We headed to the Blue Mountains to escape the heat, and it was still plenty warm there. The view of the Blue Mountains from Katoomba is amazing.
We hiked a little in the jungle at Blue Mountains National Park, and again- no familiar foliage!
Next to the National Park is a sort of theme park, where you can pay to get in and go on “rides” and explore the Blue Mountains more. We rode the steepest train in the world down into the jungle, then walked along the boardwalks and saw some interesting plants and birds, then rode a cable car back to the top of the mountain. When we rode on the “Skyway” across the valley, the wind was blowing so hard that the car rocked back and forth. We didn’t spend much time outside looking at the view- we didn’t want to blow away!
Mom and Dad took us to some beautiful local spots in the evenings along the Georges river. We didn’t see any sharks or jelly fish, but apparently the water is swarming with them!
Do you see the purple tree in the background? There are beautiful Jacaranda trees all over Sydney and they bloom with bright purple flowers in the summer.
Trevor may not appreciate me posting this, but we turned him into a mermaid at Manly beach, for the amusement of our children.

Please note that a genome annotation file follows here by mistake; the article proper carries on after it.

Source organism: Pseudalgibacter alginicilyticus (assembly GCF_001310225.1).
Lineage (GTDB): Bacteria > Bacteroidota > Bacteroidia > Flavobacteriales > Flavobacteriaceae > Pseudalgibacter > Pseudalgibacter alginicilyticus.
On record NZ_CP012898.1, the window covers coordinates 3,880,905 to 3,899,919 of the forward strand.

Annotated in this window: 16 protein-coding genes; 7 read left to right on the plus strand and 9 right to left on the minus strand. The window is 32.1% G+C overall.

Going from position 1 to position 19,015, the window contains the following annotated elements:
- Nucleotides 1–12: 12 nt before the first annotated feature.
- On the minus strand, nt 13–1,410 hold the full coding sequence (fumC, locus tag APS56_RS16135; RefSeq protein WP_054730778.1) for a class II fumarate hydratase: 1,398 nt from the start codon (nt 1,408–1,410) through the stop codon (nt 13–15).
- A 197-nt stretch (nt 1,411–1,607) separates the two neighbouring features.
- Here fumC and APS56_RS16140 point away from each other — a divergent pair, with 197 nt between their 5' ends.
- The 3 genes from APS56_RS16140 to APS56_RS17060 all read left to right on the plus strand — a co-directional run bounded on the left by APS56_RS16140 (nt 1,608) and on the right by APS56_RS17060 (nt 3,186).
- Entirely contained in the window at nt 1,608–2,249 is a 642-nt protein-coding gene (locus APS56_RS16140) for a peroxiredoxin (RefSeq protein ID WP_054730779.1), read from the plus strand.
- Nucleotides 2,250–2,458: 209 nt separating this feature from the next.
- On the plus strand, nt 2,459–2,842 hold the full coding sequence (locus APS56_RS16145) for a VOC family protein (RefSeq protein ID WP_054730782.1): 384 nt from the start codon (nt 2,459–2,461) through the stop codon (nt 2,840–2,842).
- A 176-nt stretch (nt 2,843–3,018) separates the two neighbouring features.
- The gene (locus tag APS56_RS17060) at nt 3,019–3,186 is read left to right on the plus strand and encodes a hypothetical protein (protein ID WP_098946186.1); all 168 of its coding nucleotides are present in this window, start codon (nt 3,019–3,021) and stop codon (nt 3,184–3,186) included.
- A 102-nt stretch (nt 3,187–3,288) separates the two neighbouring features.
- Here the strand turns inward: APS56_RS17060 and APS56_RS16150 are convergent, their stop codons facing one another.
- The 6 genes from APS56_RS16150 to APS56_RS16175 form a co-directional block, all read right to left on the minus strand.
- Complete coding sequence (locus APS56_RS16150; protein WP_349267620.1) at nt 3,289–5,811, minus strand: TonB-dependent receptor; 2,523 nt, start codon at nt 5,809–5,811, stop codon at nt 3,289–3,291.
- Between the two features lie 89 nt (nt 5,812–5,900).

I had to include this picture of the gym of the Mortdale church building- completely transformed for a wedding! It’s a typical 70’s-style cultural hall, but you could hardly tell!
On the stage of the cultural hall, behind the curtains, the Chinese branch was having a ping-pong night, which we couldn’t miss! Trevor is an avid ping-pong player and he fared pretty well against the competition!
Our last day in Sydney we spent at Featherdale Wild Aminal Park seeing all the different animals that are native to Australia. Koalas really are cute- even cuter in person, if that’s possible!
One of my favorite parts of the trip was participating in “normal” stuff with my parents- we went grocery shopping at “Woolies,” we went with them to inspect a flat to see if it would make a good home for missionaries, and I went to Kmart with Dad to purchase dishes and kitchen utensils to furnish a flat. Dad, Trevor, and I even went to see the new Hunger Games movie! Staying with them in Mortdale and walking to the train station every day gave us a feel of what it would really be like to live there. They also really spoiled us with good food- I forgot how much good food my mom makes for every meal. Even though we were gone for Thanksgiving, we got to enjoy a feast with President and Sister Back and Elder and Sister Tolman on Thanksgiving at the mission home.
Thanks for the great trip, Mom and Dad! It really was a once-in-a-lifetime opportunity, although I wouldn’t be sad to make it a twice-in-a-lifetime experience!